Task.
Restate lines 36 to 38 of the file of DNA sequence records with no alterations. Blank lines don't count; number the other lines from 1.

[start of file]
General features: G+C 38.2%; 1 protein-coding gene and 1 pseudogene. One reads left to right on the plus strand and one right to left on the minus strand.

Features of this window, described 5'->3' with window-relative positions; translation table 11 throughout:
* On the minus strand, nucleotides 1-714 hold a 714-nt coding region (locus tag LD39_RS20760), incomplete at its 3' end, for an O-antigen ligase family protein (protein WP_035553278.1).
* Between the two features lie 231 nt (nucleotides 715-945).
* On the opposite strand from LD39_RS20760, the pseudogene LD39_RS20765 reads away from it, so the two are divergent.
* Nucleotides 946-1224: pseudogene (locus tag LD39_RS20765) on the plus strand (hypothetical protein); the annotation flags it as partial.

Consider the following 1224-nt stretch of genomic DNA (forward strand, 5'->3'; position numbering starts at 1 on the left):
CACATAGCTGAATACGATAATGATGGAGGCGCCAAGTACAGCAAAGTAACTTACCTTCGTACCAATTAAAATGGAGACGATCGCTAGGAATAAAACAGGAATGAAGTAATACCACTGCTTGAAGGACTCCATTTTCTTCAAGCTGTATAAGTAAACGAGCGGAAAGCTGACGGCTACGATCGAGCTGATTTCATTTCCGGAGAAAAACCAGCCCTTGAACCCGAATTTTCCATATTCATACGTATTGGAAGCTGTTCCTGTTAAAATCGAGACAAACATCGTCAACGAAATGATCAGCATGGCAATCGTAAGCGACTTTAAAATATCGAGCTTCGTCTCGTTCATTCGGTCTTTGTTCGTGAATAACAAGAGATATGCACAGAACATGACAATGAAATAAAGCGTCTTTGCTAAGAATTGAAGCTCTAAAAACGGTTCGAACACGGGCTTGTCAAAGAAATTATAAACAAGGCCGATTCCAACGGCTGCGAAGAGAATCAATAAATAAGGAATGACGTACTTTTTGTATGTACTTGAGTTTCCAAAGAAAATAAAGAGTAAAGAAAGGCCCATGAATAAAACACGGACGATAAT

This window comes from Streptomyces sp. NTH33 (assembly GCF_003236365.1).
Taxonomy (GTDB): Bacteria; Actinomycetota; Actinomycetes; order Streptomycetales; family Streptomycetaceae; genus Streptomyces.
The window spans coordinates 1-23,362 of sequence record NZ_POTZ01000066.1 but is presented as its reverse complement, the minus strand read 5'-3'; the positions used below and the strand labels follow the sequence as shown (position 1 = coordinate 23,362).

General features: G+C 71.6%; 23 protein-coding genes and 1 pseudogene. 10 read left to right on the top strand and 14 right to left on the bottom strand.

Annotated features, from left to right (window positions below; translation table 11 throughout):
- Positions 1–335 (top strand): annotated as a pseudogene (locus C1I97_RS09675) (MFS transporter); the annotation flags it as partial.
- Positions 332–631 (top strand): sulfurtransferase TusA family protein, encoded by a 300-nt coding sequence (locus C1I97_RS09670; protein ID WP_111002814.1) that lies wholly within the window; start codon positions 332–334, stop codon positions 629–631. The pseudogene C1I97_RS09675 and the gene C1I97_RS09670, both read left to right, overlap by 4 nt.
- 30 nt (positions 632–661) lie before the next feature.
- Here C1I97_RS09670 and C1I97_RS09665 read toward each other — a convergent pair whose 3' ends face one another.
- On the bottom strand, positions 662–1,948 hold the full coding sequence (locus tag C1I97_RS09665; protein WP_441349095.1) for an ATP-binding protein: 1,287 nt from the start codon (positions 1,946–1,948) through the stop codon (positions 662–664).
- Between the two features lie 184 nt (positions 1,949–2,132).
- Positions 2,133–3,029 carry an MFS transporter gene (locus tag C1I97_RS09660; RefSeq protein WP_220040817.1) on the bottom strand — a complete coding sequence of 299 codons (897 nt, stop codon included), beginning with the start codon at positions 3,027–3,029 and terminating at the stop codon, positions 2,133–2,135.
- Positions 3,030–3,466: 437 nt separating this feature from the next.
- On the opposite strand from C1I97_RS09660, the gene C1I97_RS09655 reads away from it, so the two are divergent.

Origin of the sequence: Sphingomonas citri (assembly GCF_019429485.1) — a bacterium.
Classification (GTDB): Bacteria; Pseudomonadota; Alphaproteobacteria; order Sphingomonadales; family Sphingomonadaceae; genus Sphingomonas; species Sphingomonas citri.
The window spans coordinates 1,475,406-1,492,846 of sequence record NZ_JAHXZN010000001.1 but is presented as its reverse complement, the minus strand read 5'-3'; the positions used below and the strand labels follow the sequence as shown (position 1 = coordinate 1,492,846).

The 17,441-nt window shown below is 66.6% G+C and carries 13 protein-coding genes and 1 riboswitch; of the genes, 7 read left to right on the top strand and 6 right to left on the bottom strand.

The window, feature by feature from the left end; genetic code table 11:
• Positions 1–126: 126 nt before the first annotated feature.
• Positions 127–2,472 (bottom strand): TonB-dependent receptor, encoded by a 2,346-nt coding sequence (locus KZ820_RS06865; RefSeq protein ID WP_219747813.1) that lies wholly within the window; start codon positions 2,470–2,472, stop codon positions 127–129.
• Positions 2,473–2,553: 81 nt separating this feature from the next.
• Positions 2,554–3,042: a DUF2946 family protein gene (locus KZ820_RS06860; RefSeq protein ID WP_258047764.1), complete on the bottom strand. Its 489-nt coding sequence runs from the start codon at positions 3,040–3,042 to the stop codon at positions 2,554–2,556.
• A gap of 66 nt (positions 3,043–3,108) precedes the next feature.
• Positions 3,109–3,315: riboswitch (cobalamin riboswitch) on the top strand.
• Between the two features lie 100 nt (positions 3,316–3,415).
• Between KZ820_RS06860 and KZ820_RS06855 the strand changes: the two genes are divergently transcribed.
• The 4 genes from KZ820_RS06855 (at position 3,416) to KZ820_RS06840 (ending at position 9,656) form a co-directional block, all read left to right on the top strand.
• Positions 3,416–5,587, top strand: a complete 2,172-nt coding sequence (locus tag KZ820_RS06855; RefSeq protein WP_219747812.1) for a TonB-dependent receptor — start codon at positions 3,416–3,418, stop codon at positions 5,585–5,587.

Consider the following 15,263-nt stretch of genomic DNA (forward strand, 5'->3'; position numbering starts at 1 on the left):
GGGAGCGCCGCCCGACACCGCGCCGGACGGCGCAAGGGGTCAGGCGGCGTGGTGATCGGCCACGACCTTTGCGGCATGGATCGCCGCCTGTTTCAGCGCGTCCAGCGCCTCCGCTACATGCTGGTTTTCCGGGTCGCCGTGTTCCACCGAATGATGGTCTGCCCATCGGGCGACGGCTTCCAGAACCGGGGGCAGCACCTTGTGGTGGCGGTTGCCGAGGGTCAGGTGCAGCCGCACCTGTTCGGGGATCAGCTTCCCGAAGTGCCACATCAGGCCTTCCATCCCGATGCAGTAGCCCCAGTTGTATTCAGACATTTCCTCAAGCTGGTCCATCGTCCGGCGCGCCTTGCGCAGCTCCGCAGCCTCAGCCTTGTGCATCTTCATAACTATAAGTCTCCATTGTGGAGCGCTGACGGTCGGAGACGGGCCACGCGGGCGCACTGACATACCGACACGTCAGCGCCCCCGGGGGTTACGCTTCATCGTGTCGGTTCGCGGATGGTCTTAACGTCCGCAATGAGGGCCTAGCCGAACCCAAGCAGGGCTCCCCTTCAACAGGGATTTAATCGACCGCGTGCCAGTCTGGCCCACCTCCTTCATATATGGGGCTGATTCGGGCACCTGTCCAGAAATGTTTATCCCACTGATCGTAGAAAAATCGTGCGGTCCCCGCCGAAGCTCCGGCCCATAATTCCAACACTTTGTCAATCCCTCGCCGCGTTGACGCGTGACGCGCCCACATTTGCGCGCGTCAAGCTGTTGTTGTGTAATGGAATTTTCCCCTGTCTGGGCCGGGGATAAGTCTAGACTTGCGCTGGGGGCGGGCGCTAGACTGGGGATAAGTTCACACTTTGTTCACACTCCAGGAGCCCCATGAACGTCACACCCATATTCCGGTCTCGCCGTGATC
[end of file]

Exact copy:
• The 4 genes from KZ820_RS06855 (at position 3,416) to KZ820_RS06840 (ending at position 9,656) form a co-directional block, all read left to right on the top strand.
• Positions 3,416–5,587, top strand: a complete 2,172-nt coding sequence (locus tag KZ820_RS06855; RefSeq protein WP_219747812.1) for a TonB-dependent receptor — start codon at positions 3,416–3,418, stop codon at positions 5,585–5,587.

Consider the following 15,263-nt stretch of genomic DNA (forward strand, 5'->3'; position numbering starts at 1 on the left):